Business leaders must identify trends in consumer behavior and human interactions. Can big data help them stay one step ahead?
Johann Vorster, CEO of Clover and an EY alumnus, believes we are entering a new phase of doing business: “I think if you ignore big data, it’s at your own peril. It’s moving so fast, in terms of technology, how to get real-life information out of big data. It must be the next disruptor.”
Johann’s South African-based company, Clover Industries, began as dairy cooperative but today offers a variety of consumer products, including tea, mineral water, cheese and fruit juices. Clover has partnered with IBM to take a lead on incorporating data into the life of the business.
“We believe we will be the first in the world to be able to handle big data in a way to daily assess stock levels, promotions, effectiveness, pricing and so on,” Johann explains. “We are bringing in not only hard data, but also soft data. We use weather predictions. So, for example, we need to know when there’s a hot day coming, and where must the stock be for us to not run out of product on the shelf. All of this starts to happen automatically over and over again without human intervention.”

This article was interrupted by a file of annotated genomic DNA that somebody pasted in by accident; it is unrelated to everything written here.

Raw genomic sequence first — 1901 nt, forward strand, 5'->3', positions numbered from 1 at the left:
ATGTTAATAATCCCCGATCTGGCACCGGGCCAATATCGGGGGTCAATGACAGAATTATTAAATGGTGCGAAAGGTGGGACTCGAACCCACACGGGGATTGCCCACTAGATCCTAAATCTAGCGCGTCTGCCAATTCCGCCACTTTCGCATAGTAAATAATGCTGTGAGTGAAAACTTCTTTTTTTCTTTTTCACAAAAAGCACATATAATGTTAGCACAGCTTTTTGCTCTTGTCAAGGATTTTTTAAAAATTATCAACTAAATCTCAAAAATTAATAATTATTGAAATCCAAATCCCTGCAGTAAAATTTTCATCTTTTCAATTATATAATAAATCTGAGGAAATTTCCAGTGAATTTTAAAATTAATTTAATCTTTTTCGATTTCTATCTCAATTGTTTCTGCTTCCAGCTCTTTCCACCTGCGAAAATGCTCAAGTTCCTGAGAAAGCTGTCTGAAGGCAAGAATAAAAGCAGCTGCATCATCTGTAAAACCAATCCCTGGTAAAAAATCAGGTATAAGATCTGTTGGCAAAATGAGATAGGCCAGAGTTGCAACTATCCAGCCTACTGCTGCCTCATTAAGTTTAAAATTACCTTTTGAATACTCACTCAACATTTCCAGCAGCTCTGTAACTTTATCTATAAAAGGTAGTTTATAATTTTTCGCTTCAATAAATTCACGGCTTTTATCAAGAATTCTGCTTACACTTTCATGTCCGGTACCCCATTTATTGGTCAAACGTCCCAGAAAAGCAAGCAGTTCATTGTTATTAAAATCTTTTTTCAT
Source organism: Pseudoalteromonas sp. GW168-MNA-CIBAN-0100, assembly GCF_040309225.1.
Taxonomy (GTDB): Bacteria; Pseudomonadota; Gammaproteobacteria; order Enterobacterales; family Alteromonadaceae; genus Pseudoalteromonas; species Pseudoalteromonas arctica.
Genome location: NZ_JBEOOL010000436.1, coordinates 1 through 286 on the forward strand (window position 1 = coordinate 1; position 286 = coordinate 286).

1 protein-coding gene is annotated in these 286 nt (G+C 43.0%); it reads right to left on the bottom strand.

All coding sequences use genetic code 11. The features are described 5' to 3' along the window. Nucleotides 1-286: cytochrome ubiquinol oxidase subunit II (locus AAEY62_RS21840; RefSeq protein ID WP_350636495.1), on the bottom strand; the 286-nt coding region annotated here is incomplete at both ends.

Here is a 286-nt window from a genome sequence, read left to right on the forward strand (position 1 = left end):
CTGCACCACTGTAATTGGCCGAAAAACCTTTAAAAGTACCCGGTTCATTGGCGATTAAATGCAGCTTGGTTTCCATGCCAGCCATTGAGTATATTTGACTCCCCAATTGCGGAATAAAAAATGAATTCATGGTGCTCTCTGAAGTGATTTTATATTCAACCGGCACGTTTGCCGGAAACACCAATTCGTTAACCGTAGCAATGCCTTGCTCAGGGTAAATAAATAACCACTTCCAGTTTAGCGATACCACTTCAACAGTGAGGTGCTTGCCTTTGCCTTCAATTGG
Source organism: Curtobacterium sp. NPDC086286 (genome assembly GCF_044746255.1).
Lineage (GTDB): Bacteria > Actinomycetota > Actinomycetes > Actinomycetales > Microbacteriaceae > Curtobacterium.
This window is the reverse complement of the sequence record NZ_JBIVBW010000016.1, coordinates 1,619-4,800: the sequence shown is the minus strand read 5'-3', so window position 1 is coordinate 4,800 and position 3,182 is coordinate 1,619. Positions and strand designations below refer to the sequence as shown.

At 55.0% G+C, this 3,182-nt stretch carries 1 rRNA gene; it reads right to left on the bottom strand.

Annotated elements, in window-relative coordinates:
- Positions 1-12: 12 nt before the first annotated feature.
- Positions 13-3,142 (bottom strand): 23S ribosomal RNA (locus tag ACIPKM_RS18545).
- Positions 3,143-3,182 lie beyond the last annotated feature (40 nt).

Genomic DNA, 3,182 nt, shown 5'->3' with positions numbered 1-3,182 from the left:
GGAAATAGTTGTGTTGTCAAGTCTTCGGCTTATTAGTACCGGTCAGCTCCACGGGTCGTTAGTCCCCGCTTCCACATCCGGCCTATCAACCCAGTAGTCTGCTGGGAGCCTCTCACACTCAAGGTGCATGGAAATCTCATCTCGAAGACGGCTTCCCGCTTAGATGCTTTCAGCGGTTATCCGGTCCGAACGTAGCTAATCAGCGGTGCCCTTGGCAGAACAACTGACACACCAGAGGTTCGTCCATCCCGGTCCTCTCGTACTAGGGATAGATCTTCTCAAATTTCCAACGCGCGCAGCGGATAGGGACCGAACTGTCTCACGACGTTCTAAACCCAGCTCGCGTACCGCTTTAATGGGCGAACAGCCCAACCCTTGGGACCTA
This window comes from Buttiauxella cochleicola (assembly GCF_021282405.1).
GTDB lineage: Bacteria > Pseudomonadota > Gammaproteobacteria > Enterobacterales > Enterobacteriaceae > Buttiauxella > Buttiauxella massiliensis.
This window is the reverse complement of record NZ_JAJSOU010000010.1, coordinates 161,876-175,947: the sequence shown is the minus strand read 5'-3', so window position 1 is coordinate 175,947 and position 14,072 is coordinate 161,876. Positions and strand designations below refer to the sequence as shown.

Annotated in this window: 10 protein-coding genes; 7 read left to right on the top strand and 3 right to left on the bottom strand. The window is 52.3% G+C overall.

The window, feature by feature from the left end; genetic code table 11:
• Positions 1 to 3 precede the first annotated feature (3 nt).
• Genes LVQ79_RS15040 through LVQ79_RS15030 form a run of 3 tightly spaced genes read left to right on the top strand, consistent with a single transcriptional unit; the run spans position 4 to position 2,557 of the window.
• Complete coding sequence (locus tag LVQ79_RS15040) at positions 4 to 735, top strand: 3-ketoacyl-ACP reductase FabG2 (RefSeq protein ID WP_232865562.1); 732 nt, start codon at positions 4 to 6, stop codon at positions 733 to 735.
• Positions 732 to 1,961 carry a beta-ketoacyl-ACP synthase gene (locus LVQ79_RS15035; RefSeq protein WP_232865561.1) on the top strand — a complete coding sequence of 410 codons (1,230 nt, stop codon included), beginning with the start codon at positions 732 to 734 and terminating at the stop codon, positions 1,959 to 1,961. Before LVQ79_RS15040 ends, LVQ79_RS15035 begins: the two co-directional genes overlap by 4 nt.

Big data or big judgment?
Johann’s instinct has been to embrace new technology, but he found it took all his persuasion skills to convince investors it was worth a leap of faith. His willingness to take a risk with big data is an example of getting the best out of an evolving technology. In fact, Clover has more plans to embrace change.
“We’re working on a plan similar to what’s happening in the airline industry, where all of our machines in our factories will be connected to one database in Germany,” says Johann. “Instead of doing repetitive or routine maintenance, they would monitor all of the machines and tell you, down to a bearing level, that that bearing needs replacement within the next 24 hours.”
Automation is not the enemy
Automation is not the enemy and can be the ally of prosperity, famously wrote US President Lyndon B. Johnson. For business leaders who have the right instincts and are prepared to take risks, this may be true. It can feel differently for an anxious workforce, though. The CEO of Clover believes managing the transition to automation and how it will impact workers is a key part of the job. For him, people are still at the heart of any business. He says, “I think gone are the days of traditional factory workers. Those people will all need to be retrained to bring a different role to society. It’s a very important part of our business to look a little bit into the future of what mankind is going to look like 5 to 10 years from now.”